Recently the Reserve Bank of Zimbabwe hosted a discussion on the introduction of bond notes in which the Governor had to field a barrage of candid questions and comments from citizens of diverse backgrounds who were unequivocally against the bond notes.
In one of his various attempts at rebuttal, Dr. Mangudya said Zimbabweans are not entrepreneurial. This drew immediate protest from the audience prompting him to then ask “Who here is an entrepreneur?” 90% of hands in the room shot straight up.
His follow up question then toned down the levels of self-approval. “How many of you are exporters?” In response, 90% of the hands in the air fell down!
The hallmark of Zimbabwe’s economic crisis is that imports far exceed exports as the country’s industrial sector faces extinction. Therefore, we are desperately in need of a special kind of entrepreneur – the one that brings in foreign currency into the country!
As a medical practitioner, mine was one of the hands that shot up, citing the family clinic I set up as evidence of entrepreneurial drive.
However, I obviously fell short of the governor’s criterion. Without venturing into mining or farming how else can doctors be exporters? More precisely how can the medical field earn foreign currency to replenish our emaciated NOSTRO accounts?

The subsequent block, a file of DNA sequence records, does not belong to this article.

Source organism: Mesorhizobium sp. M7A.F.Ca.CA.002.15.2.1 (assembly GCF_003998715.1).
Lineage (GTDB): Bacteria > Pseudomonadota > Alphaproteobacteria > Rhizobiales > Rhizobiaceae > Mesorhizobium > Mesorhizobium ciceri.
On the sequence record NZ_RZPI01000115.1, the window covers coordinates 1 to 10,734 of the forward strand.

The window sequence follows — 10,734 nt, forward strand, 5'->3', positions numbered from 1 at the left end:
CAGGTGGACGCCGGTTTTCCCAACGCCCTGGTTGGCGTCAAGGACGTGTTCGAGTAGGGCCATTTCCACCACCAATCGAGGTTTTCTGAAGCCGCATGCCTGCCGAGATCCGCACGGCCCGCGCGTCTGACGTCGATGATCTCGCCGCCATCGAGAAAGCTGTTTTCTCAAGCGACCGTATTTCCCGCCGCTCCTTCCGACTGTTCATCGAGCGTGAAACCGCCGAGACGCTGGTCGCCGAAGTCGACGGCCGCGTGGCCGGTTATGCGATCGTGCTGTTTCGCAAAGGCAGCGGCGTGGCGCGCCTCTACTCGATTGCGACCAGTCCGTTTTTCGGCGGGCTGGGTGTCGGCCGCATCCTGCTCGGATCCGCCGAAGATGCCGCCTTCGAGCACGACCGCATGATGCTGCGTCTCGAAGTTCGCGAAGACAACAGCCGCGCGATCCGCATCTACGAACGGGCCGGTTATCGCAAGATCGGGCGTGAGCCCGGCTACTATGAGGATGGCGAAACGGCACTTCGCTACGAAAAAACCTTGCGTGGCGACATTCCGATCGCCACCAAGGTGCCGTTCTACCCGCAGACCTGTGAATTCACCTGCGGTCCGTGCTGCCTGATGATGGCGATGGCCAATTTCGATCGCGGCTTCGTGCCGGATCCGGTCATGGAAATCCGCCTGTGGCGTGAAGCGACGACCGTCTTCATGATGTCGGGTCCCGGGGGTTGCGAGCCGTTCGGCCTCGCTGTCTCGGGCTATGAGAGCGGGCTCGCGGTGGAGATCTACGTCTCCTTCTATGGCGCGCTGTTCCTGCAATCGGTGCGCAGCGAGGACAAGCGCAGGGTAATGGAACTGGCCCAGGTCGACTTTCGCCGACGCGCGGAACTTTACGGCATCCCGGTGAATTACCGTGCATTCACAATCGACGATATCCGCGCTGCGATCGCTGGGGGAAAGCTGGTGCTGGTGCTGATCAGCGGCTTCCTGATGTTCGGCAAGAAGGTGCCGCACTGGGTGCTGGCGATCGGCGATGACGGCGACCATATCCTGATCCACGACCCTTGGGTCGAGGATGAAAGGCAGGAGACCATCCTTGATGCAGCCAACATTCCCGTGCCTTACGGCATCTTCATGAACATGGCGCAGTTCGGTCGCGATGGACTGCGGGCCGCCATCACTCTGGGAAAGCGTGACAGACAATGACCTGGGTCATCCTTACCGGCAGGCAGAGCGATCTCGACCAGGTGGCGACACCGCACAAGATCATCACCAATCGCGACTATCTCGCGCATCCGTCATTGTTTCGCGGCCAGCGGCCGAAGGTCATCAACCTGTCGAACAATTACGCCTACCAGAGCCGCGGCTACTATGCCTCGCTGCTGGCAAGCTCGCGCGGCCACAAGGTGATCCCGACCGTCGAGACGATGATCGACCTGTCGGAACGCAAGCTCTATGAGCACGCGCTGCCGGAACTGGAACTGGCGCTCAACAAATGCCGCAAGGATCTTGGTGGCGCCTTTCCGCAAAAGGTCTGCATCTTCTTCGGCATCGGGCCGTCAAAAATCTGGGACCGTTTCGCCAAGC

The answer is Medical or Health Tourism!
How to crack the Medical Tourism market with technology
Currently, more and more Zimbabweans are going for medical treatment or surgery outside the country. A popular destination for kidney transplants, heart surgery or cancer treatment is India where the services are much cheaper.
Of course, those with money are even flying to Singapore for childbirth and cataract surgery! We need a reversal of that trend creating more arrivals and less departures.
Zimbabwe is already a prime destination for tourism but we can also set it up as a prime destination for medical tourism.
We can offer the world the unique opportunity of recovering from surgery whilst basking in the African sun, watching a grazing herd of zebra and giraffes.
Zimbabwe has a lot of doctors in the diaspora who have gained the necessary skills and experience working in such regions as the U.K, America, and Australia. With the help of friendly policies and regulations, they can relocate and draw their clients to picturesque Zimbabwe!